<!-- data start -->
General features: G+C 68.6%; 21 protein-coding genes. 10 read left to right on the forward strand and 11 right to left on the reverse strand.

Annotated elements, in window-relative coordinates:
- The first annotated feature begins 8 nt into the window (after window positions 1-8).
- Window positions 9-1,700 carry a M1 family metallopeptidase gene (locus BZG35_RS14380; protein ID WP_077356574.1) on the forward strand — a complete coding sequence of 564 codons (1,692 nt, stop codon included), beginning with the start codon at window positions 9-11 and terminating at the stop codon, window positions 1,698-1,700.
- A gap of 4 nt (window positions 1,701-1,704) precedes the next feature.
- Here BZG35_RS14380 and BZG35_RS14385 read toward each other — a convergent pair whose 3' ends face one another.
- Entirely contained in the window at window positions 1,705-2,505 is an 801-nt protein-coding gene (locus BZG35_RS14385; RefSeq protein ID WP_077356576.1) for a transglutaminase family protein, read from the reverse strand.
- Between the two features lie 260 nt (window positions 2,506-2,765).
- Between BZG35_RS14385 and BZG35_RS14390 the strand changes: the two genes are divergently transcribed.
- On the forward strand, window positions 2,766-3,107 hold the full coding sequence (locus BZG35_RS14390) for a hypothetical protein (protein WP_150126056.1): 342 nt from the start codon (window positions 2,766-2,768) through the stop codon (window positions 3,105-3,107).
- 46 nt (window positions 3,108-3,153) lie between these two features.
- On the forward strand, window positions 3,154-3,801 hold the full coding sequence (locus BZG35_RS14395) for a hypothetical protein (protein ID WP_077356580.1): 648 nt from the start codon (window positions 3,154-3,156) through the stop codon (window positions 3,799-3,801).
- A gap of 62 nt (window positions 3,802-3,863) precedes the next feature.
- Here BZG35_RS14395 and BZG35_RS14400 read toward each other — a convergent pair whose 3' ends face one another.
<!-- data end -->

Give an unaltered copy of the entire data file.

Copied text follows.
General features: G+C 68.6%; 21 protein-coding genes. 10 read left to right on the forward strand and 11 right to left on the reverse strand.

Annotated elements, in window-relative coordinates:
- The first annotated feature begins 8 nt into the window (after window positions 1-8).
- Window positions 9-1,700 carry a M1 family metallopeptidase gene (locus BZG35_RS14380; protein ID WP_077356574.1) on the forward strand — a complete coding sequence of 564 codons (1,692 nt, stop codon included), beginning with the start codon at window positions 9-11 and terminating at the stop codon, window positions 1,698-1,700.
- A gap of 4 nt (window positions 1,701-1,704) precedes the next feature.
- Here BZG35_RS14380 and BZG35_RS14385 read toward each other — a convergent pair whose 3' ends face one another.
- Entirely contained in the window at window positions 1,705-2,505 is an 801-nt protein-coding gene (locus BZG35_RS14385; RefSeq protein ID WP_077356576.1) for a transglutaminase family protein, read from the reverse strand.
- Between the two features lie 260 nt (window positions 2,506-2,765).
- Between BZG35_RS14385 and BZG35_RS14390 the strand changes: the two genes are divergently transcribed.
- On the forward strand, window positions 2,766-3,107 hold the full coding sequence (locus BZG35_RS14390) for a hypothetical protein (protein WP_150126056.1): 342 nt from the start codon (window positions 2,766-2,768) through the stop codon (window positions 3,105-3,107).
- 46 nt (window positions 3,108-3,153) lie between these two features.
- On the forward strand, window positions 3,154-3,801 hold the full coding sequence (locus BZG35_RS14395) for a hypothetical protein (protein ID WP_077356580.1): 648 nt from the start codon (window positions 3,154-3,156) through the stop codon (window positions 3,799-3,801).
- A gap of 62 nt (window positions 3,802-3,863) precedes the next feature.
- Here BZG35_RS14395 and BZG35_RS14400 read toward each other — a convergent pair whose 3' ends face one another.